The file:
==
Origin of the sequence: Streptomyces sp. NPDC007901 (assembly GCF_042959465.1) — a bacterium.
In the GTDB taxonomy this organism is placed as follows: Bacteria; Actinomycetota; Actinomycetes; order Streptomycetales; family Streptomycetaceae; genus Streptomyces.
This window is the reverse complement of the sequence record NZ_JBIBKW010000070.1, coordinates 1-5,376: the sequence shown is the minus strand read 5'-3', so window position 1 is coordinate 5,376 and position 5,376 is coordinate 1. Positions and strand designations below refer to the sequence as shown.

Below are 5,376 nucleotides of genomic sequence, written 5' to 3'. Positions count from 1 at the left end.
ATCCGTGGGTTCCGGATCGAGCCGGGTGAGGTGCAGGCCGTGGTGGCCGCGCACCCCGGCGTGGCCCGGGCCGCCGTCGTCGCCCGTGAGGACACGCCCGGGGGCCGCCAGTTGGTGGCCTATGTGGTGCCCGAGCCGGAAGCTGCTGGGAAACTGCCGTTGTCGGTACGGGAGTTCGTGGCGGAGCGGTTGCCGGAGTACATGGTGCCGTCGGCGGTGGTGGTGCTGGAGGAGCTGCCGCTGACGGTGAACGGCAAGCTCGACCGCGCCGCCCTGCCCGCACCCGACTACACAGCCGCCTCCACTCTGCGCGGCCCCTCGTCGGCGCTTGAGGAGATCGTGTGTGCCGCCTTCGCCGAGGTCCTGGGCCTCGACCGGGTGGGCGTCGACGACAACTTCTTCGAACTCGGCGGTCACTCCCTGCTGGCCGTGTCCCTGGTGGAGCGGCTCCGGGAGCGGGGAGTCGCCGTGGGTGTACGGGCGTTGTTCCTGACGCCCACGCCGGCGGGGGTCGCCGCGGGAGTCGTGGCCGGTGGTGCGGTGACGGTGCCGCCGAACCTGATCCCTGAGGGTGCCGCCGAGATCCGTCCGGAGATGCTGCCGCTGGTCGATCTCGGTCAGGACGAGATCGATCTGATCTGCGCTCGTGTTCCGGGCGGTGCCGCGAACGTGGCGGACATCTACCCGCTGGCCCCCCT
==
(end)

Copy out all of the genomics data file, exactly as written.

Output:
Origin of the sequence: Streptomyces sp. NPDC007901 (assembly GCF_042959465.1) — a bacterium.
In the GTDB taxonomy this organism is placed as follows: Bacteria; Actinomycetota; Actinomycetes; order Streptomycetales; family Streptomycetaceae; genus Streptomyces.
This window is the reverse complement of the sequence record NZ_JBIBKW010000070.1, coordinates 1-5,376: the sequence shown is the minus strand read 5'-3', so window position 1 is coordinate 5,376 and position 5,376 is coordinate 1. Positions and strand designations below refer to the sequence as shown.

Below are 5,376 nucleotides of genomic sequence, written 5' to 3'. Positions count from 1 at the left end.
ATCCGTGGGTTCCGGATCGAGCCGGGTGAGGTGCAGGCCGTGGTGGCCGCGCACCCCGGCGTGGCCCGGGCCGCCGTCGTCGCCCGTGAGGACACGCCCGGGGGCCGCCAGTTGGTGGCCTATGTGGTGCCCGAGCCGGAAGCTGCTGGGAAACTGCCGTTGTCGGTACGGGAGTTCGTGGCGGAGCGGTTGCCGGAGTACATGGTGCCGTCGGCGGTGGTGGTGCTGGAGGAGCTGCCGCTGACGGTGAACGGCAAGCTCGACCGCGCCGCCCTGCCCGCACCCGACTACACAGCCGCCTCCACTCTGCGCGGCCCCTCGTCGGCGCTTGAGGAGATCGTGTGTGCCGCCTTCGCCGAGGTCCTGGGCCTCGACCGGGTGGGCGTCGACGACAACTTCTTCGAACTCGGCGGTCACTCCCTGCTGGCCGTGTCCCTGGTGGAGCGGCTCCGGGAGCGGGGAGTCGCCGTGGGTGTACGGGCGTTGTTCCTGACGCCCACGCCGGCGGGGGTCGCCGCGGGAGTCGTGGCCGGTGGTGCGGTGACGGTGCCGCCGAACCTGATCCCTGAGGGTGCCGCCGAGATCCGTCCGGAGATGCTGCCGCTGGTCGATCTCGGTCAGGACGAGATCGATCTGATCTGCGCTCGTGTTCCGGGCGGTGCCGCGAACGTGGCGGACATCTACCCGCTGGCCCCCCT